Math and Science Education and Inspiration

So Paulo Freire, champion of liberating education was brought back into my consciousness on this New Years Day.

He was brought to my attention via the mega Anthro Listserv.

Freire is the man who wrote Pedagogy of the Oppressed. Pedagogy of the Oppressed was something I'd never read in its entirety and read within the contexts of Education classes. I thought its ideas essential models to inspiring a thirst for learning and freedom in students.

The Listserv posting wasn't about Freire himself, but about how a tenured professor of physics named Denis Rancourt took Freire's Pedagogy of the Oppressed and applied it to his own class. One of the manifestations of the Freire's ideas is to place minimal importance on grades. One way Rancourt dealt with that? He gave all his students A+s. Why? He explains on his website:
With grades students learn to guess the professor's mind and to obey. It is a very sophisticated machinery, whereby the natural desire to learn, the intrinsic motivation to want to learn something because you are interested in the thing itself, is destroyed. Grades are the carrot and stick that shape obedient employees and that prepare students for the higher level indoctrinations of graduate and professional schools. The only way to develop independent thinking in the classroom is to give freedom, to break the power relationship by removing the instrument of power.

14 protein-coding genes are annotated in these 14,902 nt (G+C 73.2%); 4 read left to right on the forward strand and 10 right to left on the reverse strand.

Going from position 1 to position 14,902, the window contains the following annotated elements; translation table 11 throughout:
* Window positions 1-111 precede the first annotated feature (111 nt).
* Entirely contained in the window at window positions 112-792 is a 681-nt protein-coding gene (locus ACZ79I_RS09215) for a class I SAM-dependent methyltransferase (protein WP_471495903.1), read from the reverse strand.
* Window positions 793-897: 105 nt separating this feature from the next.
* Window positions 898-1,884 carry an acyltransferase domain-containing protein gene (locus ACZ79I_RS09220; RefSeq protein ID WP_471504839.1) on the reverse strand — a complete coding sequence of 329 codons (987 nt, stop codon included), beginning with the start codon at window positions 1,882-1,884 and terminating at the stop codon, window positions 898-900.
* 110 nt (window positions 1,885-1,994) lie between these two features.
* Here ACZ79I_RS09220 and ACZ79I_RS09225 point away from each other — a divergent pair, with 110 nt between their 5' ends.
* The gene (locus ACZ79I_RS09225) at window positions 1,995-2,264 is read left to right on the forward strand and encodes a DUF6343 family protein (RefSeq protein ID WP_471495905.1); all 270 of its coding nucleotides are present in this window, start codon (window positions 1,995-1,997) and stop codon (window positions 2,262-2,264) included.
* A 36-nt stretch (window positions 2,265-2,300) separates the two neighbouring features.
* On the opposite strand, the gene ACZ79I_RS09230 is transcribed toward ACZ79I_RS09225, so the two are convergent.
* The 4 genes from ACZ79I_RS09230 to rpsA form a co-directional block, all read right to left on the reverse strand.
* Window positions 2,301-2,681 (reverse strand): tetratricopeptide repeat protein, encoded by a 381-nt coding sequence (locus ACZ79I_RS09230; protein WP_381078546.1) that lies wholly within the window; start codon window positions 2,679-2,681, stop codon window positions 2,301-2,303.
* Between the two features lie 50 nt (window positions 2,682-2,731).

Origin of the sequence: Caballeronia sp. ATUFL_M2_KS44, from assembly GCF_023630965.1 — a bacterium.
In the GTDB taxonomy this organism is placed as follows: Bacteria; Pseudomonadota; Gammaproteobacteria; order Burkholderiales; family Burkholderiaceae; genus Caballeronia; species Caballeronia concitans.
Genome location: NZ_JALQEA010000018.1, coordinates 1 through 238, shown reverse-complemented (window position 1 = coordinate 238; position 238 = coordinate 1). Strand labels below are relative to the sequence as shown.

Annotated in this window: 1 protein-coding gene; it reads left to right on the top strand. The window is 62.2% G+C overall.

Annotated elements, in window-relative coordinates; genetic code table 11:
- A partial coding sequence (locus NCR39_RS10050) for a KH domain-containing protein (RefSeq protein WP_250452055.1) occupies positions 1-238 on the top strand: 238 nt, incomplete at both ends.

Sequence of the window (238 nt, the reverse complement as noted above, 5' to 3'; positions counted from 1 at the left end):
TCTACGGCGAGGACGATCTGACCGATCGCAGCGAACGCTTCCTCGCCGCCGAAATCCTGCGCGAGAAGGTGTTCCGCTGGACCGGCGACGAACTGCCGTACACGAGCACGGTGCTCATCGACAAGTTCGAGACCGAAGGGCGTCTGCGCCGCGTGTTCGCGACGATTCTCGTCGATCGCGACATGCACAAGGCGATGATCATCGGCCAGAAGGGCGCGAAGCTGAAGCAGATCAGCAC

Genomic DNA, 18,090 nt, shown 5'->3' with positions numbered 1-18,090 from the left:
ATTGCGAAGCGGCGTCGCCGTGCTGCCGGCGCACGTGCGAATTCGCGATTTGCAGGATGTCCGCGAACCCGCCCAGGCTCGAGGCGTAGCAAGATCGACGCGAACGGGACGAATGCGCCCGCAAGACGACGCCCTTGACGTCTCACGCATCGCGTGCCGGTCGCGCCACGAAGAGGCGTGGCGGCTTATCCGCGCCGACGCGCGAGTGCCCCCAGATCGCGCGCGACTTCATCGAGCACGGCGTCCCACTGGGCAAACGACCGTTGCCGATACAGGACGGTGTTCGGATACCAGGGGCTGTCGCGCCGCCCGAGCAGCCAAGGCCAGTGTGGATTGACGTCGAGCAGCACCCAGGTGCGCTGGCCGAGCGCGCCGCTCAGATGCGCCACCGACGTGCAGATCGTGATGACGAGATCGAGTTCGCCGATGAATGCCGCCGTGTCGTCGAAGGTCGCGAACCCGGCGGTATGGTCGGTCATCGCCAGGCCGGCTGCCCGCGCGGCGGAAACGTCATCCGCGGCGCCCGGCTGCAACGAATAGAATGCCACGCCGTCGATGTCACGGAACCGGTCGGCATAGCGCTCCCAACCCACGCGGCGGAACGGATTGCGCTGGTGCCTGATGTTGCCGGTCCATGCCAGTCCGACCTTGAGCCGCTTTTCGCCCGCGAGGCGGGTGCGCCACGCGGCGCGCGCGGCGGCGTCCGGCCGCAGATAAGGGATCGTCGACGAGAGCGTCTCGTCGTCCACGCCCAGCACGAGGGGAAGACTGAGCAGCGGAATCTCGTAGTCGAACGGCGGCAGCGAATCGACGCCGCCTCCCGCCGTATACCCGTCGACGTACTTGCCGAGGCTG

The fact that he gave everyone A+s pissed people off and led to his firing.

Why do I bring this up?

Well, the fact that a Physics professor in the "hardest" of sciences hit home with me. I'd experienced the sciences and math in a very negative way throughout my educational experience, and it all had to due with grades, or my sudden inability after high school to get good ones in those subjects.

Throughout undergrad, I more or less avoided sciences and math outside my requirements. I instead took Science as Culture and ended up taking a plethora of History of Science classes, eventually getting a Minor in it.

I've become interested in all kinds of ideas from philosophy to math, all of which I believe dovetails beautifully into the broadness of Anthropology, however, I find myself a bit behind and struggling mightily to pick up where my high school math and science abilities left off, now almost 9 years ago.

Needless to say I wish there were more Denis Rancourts so I could just focus on understanding permutations, probabilities, and/or calculus... as their very own language and symbol systems.

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